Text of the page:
4 LBS. 10 OZ.
Some women lose their balance—or at the very least a bit of flexibility—when they're carrying a beach-ball-size bump late in pregnancy. Not Nadia Comaneci. "Somebody asked me, 'Can't you wait until the time when you can tie your shoes again?'" recalls the lithe sports legend. "I said, 'Well, I still can!'"
Lately life's been pretty much a perfect 10 for Olympic gymnasts Comaneci, 44, and Bart Conner, 48, who welcomed their first child, Dylan Paul—named after singer Bob and the couple's friend-manager Paul Ziert—on June 3. "I've heard people talk about unconditional love—I've heard the words," says Conner, relaxing in the family's Norman, Okla., home. "But this is a powerful feeling. When I saw him laying there in the hospital, I'm thinking, 'Just the mere fact that he exists is enough for me.'"
The arrival of Gogosel, as his Romanian-bred mom likes to call him (it means "little donut" in her native tongue), has been a long time coming. Not that five-time gold medalist Mom, who made the record books with a first-ever perfect routine in Olympic gymnastics at the 1976 Montreal games, or Dad, who has two golds from Los Angeles in '84, didn't want to start a family. But the couple—who married in 1996 after a long friendship and spent the next few years juggling TV hosting gigs, charity work and travel—were never in a rush. "You're looking for the right time, and people say, 'It's never the right time—it just happens,'" says Comaneci. Then, says Conner, "in the last few years it felt like something was missing." Adds Comaneci: "He wanted to have kids for many years. My light was still red."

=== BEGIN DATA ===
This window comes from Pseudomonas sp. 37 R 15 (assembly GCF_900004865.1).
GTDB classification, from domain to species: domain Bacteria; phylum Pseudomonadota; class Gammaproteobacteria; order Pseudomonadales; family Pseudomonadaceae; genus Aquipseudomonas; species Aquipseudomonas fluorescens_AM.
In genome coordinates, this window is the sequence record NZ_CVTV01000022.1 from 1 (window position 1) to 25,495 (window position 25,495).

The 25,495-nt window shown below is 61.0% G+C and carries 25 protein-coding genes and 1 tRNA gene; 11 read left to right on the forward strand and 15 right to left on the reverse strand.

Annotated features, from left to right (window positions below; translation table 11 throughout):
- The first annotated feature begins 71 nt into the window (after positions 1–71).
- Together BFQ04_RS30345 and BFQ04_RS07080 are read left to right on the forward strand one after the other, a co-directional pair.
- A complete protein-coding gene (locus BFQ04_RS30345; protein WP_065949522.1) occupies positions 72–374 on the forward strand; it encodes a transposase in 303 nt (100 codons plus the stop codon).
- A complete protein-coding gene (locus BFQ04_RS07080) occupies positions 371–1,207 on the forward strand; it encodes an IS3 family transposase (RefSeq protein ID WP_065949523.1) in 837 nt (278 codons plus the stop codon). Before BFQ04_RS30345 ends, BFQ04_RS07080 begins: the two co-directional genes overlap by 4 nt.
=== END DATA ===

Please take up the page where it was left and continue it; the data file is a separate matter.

When it finally turned green—"My mom was asking me nonstop!" she says—the pair were prepared to deal with the fertility issues that can face women in their 40s. "We thought about adoption," says Comaneci. But, as it turns out, "it just happened naturally." Even when they got the news of the pregnancy, "You get excited, but you try to hold it a little bit," she says. "It's kind of like in gymnastics. I always had low expectations so everything I accomplished was always better than I expected. So I'm always like, 'Let's not get happy now. Let's wait and see if everything's okay.'"
In fact, Comaneci had a smooth pregnancy, gaining just 17 lbs. (She's already lost it.) Three weeks before her due date, her amniotic fluid began to get low and her doctor opted for a C-section. "If you don't believe in miracles, you haven't seen a baby born," says Conner. "It's the most magical thing I've ever experienced." Adds Comaneci: "When he started to cry—'Waaaaa!'—I was like, 'Oh, my God.' It just hits you."
After a 12-day hospital stay in Oklahoma City—Dylan's swallow reflex was not yet fully developed—the new family is now settling in at home in Norman, where they run a gymnastics academy. Comaneci speaks Romanian to Dylan in hopes of teaching him the language, while Conner likes to joke about late-blooming parenthood. "Our friend gave us a little box where you're supposed to put the baby's first tooth," he says. "I said, 'His teeth will be coming out the same time ours do!'"
So, is the new guy—who his dad bragged was born with "a little Popeye forearm"—destined for gold? "I'm sure he'll play in the gym a lot, because it's like a high-tech playground," says Conner. "If he wants to do gymnastics, that's fine." For now, his job is simply to grow—and snooze through the night so his parents can too. "The first night, I think I slept on my feet. Every time he went 'peep,' I would jump," says Comaneci. "I still don't believe this is for real."
- Michael Haederle/Norman.